1 Introduction

The All-Pairs Shortest Paths (APSP) problem asks to find distances between all pairs of vertices in a graph. For a directed graphs with weights in \(\mathbb {R}\), there is a classical O(n3) time algorithm [11, 29]. Currently best upper bound for this problem is due to [30] who showed an \(O\left (\frac {n^{3}}{2^{{\Omega }(\log n)^{0.5}}}\right )\) algorithm. It is asymptotically faster than O(n3/logcn) for any c > 0 (see survey [6] for earlier algorithms). Showing any algorithm that would work in O(n3−𝜖) time for some 𝜖 > 0 is a major open problem [30].

If we consider unweighted, directed graphs there are subcubic algorithms that exploit fast matrix multiplication. For the undirected graph [24] presented the optimal \(\widetilde {O}(n^{\omega })\) time algorithm, where ω < 2.373 is the matrix multiplication exponent [16]. For the directed case [35] presented an O(n2.575) time algorithm that is based on the fast rectangular matrix multiplication. Moreover, if we are interested in small integer weights from the set {−M,…,M} we have O(M0.68n2.575) algorithm [35].

Because APSP in undirected graphs can be solved in \(\widetilde {O}(n^{\omega })\), diameter, radius, shortest cycle, etc. can be determined in \(\widetilde {O}(n^{\omega })\) time as well. It is surprising that for a directed case, where merely O(n2.575) APSP is known there are also \(\widetilde {O}(n^{\omega })\) algorithms for determining these properties. After a long line of improvements [9] showed an \(\widetilde {O}(M n^{\omega })\) time algorithms for finding minimum weight perfect matching, shortest cycle, diameter and radius (some of these results were already known [21]). Also, [9] showed an application of their techniques that improves upon [31] \(\widetilde {O}(M n^{\omega } t)\) time algorithm for the following problem: determine the set of vertices that lie on some cycle of length at mostt. Cygan et al. [9] managed to solve this problem in \(\widetilde {O}(M n^{\omega })\) time using Baur-Strassen’s theorem.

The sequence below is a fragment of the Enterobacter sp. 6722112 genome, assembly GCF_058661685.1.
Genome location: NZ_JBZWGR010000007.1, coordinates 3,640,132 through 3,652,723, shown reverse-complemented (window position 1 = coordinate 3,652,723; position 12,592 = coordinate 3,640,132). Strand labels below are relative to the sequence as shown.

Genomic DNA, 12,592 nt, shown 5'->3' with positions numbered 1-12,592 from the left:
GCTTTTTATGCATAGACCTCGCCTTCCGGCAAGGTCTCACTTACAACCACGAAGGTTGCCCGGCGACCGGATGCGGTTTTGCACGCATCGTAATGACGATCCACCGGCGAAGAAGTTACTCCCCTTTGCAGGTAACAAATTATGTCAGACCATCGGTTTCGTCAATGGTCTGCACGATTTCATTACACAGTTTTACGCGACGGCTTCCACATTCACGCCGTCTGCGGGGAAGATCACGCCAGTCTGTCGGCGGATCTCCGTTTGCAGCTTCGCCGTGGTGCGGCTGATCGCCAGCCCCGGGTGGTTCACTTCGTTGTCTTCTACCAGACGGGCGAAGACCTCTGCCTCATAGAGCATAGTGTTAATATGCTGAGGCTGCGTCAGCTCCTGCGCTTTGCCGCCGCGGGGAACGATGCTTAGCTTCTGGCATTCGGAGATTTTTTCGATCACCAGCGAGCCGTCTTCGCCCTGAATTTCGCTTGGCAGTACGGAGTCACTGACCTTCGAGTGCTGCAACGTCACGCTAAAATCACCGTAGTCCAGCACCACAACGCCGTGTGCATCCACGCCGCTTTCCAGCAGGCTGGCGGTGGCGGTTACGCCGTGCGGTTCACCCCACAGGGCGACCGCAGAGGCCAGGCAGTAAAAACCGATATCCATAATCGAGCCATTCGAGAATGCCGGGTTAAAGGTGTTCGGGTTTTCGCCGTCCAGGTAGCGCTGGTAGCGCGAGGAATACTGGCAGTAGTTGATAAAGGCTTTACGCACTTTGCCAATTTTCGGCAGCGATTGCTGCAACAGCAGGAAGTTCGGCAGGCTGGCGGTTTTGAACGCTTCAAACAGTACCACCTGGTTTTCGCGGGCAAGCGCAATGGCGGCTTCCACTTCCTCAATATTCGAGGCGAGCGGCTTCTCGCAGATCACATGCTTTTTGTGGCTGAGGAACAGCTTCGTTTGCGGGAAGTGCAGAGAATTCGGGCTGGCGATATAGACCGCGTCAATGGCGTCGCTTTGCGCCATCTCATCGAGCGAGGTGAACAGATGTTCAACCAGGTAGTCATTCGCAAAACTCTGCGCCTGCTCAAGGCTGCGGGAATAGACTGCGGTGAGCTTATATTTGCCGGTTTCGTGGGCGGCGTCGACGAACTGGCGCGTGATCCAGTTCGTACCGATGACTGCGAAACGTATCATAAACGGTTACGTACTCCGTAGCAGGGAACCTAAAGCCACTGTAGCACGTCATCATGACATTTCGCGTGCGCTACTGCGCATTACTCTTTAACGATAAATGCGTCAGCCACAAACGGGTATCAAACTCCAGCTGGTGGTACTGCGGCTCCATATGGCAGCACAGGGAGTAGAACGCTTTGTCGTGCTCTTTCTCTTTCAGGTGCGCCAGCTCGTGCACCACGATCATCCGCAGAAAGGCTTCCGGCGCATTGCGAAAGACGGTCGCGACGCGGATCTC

All of these algorithm are effective merely in the case of a dense graphs. For graphs with the small number of edges there are more efficient algorithms (e.g., APSP in \(\widetilde {O}(|V||E|)\) time [27]). But these algorithms are Θ(n3) when |E| = Θ(n2).

1.1 Related Work

1.1.1 Distance Queries

Yuster and Zwick [33] considered the weighted, directed graphs with weights in {−M,…,M}. They showed an algorithm that needs \(\widetilde {O}(M n^{\omega })\) preprocessing time. After preprocessing each distance δ(u, v) in the graph can be computed exactly in O(n) query time. In the special case M = 1 they showed \(\widetilde {O}(n^{\omega })\) algorithm that solves Single Source Shortest Paths (SSSP). This is the best known algorithm for a dense, weighted graph.

We will match their bounds (up to the polylogarithmic factors) using Frobenius normal form. Next we will extend that approach so it will return more information about a graph in the same query/preprocessing time.

1.1.2 Counting Cycles

For a given graph G and k determining whether G contains a simple cycle of length exactly k is NP-hard (in particular determining whether a graph contains a Hamiltonian cycle is NP-complete). However, if we fix k to be a constant this problem can be solved in polynomial time.